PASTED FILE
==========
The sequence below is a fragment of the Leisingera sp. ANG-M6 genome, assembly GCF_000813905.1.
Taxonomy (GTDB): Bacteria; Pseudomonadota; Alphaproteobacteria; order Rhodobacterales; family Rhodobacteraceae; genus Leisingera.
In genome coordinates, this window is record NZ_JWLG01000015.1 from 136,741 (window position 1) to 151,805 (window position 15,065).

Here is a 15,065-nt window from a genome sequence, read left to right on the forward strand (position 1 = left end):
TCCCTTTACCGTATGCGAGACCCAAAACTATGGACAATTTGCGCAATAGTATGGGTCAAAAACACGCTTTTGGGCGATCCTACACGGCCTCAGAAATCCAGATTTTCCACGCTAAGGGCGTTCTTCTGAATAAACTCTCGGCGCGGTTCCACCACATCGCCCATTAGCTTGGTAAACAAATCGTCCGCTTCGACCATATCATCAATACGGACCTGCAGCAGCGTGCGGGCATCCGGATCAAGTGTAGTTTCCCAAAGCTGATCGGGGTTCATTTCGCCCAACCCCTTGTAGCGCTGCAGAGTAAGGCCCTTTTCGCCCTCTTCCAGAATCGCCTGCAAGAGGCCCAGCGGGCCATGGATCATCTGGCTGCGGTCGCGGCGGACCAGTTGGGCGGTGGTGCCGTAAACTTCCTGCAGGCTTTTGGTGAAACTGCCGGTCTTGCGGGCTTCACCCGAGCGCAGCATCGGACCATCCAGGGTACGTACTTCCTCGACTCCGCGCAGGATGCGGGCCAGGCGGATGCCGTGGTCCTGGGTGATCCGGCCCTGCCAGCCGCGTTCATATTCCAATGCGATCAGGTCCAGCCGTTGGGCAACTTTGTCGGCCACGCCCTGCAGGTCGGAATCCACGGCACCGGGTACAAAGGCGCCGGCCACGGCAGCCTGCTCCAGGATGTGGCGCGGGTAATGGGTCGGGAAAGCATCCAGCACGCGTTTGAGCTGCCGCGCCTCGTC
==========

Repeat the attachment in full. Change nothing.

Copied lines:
The sequence below is a fragment of the Leisingera sp. ANG-M6 genome, assembly GCF_000813905.1.
Taxonomy (GTDB): Bacteria; Pseudomonadota; Alphaproteobacteria; order Rhodobacterales; family Rhodobacteraceae; genus Leisingera.
In genome coordinates, this window is record NZ_JWLG01000015.1 from 136,741 (window position 1) to 151,805 (window position 15,065).

Here is a 15,065-nt window from a genome sequence, read left to right on the forward strand (position 1 = left end):
TCCCTTTACCGTATGCGAGACCCAAAACTATGGACAATTTGCGCAATAGTATGGGTCAAAAACACGCTTTTGGGCGATCCTACACGGCCTCAGAAATCCAGATTTTCCACGCTAAGGGCGTTCTTCTGAATAAACTCTCGGCGCGGTTCCACCACATCGCCCATTAGCTTGGTAAACAAATCGTCCGCTTCGACCATATCATCAATACGGACCTGCAGCAGCGTGCGGGCATCCGGATCAAGTGTAGTTTCCCAAAGCTGATCGGGGTTCATTTCGCCCAACCCCTTGTAGCGCTGCAGAGTAAGGCCCTTTTCGCCCTCTTCCAGAATCGCCTGCAAGAGGCCCAGCGGGCCATGGATCATCTGGCTGCGGTCGCGGCGGACCAGTTGGGCGGTGGTGCCGTAAACTTCCTGCAGGCTTTTGGTGAAACTGCCGGTCTTGCGGGCTTCACCCGAGCGCAGCATCGGACCATCCAGGGTACGTACTTCCTCGACTCCGCGCAGGATGCGGGCCAGGCGGATGCCGTGGTCCTGGGTGATCCGGCCCTGCCAGCCGCGTTCATATTCCAATGCGATCAGGTCCAGCCGTTGGGCAACTTTGTCGGCCACGCCCTGCAGGTCGGAATCCACGGCACCGGGTACAAAGGCGCCGGCCACGGCAGCCTGCTCCAGGATGTGGCGCGGGTAATGGGTCGGGAAAGCATCCAGCACGCGTTTGAGCTGCCGCGCCTCGTC